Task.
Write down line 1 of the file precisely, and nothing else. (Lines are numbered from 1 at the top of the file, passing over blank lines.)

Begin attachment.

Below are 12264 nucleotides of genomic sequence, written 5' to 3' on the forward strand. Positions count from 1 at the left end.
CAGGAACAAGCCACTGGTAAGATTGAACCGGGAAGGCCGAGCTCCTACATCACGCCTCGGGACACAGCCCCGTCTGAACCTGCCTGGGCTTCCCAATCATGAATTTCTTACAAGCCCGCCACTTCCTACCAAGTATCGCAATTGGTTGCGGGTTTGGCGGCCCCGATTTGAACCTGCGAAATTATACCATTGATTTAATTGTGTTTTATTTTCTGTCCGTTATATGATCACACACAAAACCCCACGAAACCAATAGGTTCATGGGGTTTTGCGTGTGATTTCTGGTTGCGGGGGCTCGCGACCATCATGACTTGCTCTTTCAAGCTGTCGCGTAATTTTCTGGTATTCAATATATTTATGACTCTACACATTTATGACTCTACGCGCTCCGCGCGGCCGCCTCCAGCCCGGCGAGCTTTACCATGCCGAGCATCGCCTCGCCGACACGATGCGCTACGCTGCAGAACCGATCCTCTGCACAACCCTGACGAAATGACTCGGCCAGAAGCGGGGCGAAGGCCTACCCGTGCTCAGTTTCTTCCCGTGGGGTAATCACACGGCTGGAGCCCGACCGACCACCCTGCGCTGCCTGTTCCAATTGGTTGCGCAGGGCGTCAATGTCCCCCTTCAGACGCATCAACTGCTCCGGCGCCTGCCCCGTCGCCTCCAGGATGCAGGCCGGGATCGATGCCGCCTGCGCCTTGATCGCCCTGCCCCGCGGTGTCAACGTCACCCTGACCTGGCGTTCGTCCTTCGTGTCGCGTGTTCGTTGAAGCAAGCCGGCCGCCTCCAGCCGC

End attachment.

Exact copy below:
Below are 12264 nucleotides of genomic sequence, written 5' to 3' on the forward strand. Positions count from 1 at the left end.